The other day, while most of the UK was gripped in the battles of snow-filled roads & skies, I went to Sheffield for some cultural sights & sounds. Firstly I went to the Millenium Gallery & saw 'Force of Nature: Picturing Ruskin's Landscape' which features many of John Ruskin's drawings & paintings alongside historical & contemporary artists interpretations of landscape. From the famous seascapes of J.M.W Turner, to the map-like, made-up landscapes of Carol Rhodes, David Nash's film documenting 25 years of recording his carved wooden boulder's journey down a stream & Julian Opie's animated flowers in a field. Here's a few of my favourites:
Our past, present and future are all based intrinsically on the land, from our origins as a species we have always relied upon the land for our basic needs, from farming the land for food and building materials to creating reservoirs for our water.
Landscapes are mostly thought of as traditional scenes of natural landforms, majestic mountains, green valleys and emotive sense of a place, but I feel it is most powerfully expressed and meaning found in those artforms which have a true physicality; sculpture & installation, film & documentation. Like David Nash's film 'Wooden Boulder' which documents 25 years of a wooden boulder's journey down a stream in Wales, from it's carving out of an old oak tree to it's last sighting in an estuary in 2003, before it reaches the sea. It came from the land and went on a journey into the sea, and when it is destroyed it will be returned to the land/sea, a lot like ourselves and life.
While pretty paintings of landscapes can be marvelled at for the beauty the artist caught in that moment, they are often only like postcards of a place. While true landscapes are in a constant state of flux, holding danger, emotion, weather and people within their earth. I often feel like the only point of some landscape painting is its beauty of form, as it can never really convey the amazing feeling of actually being in that landscape. To feel the wind in your face, mud squelching beneath your feet, rain soaking into your skin makes you really experience and feel how fragile and precious the earth is and remind us of our fight to protect it much more than any oil on canvas can do.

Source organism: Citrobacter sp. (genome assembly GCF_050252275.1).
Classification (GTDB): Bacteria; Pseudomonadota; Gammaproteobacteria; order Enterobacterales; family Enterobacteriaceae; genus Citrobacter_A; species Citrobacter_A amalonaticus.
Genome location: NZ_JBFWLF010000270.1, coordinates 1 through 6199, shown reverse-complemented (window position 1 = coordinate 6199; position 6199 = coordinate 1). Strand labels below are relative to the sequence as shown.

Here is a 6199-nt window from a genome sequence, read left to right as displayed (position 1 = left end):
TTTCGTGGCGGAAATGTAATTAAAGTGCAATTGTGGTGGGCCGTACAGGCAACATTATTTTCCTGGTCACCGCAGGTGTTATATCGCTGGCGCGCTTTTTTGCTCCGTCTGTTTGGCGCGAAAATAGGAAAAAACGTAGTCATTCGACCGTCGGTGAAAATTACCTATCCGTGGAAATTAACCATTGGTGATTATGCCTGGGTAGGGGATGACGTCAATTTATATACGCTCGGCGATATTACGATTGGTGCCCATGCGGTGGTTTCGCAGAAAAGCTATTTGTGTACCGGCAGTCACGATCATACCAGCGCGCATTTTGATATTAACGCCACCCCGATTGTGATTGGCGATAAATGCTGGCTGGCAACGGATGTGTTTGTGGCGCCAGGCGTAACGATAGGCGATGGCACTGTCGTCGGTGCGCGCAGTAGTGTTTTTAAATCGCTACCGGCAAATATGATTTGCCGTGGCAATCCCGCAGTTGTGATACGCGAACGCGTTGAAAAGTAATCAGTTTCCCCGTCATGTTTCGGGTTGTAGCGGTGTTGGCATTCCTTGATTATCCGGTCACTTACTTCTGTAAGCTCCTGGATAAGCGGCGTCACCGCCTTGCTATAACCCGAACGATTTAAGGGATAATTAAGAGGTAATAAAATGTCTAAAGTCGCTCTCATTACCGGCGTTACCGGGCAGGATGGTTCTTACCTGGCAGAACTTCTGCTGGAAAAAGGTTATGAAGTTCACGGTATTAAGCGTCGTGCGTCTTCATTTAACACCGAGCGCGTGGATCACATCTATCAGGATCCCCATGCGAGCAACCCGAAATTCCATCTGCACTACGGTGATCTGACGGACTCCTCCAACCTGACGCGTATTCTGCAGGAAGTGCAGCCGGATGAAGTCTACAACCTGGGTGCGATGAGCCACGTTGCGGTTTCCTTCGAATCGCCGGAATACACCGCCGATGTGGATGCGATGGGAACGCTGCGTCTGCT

Next I went to see 'My Fair Lady' at the Crucible, which I got a ticket for at the last minute. I didn't even know the story or many songs. Musicals are often a bit hit and miss with me, some parts especially when they have a big ensemble song & dance, the smile can be engrained on my face all the way through, but then there were some quite drawn out boring solo songs as well. My favourite songs were with Alfred Doolittle, Eliza's dad, singing 'With a little bit of luck' & 'Get me to the church on time'. With such greats as Julie Andrews & Audrey Hepburn having played the part of Eliza before on the original Broadway production & film respectively, it was always going to be hard to find the right lead. Carly Bawden at times didn't have the strongest of stage presence but she sang beautifully and of course 'Wouldn't it be loverly' was magic and her chemistry with Mr Higgins as played by Dominic West was a bit forced.
Old programmes/posters from previous productions
The Crucible is a theatre in the round which is always special as it's so much more intimate and you often feel a part of the action with actors using the stairs and lower ramp entrances to the stage, the photos above are just before the start where the actors were in character, setting up the covent garden market scene while the audience was coming in. No doubt it will get picked up in London to become the next big hit musical in the West End.
Here's a little trailer of clips from the production:
Might just have to go find the famous film version to watch now with Audrey Hepburn to relive my fave songs & dances.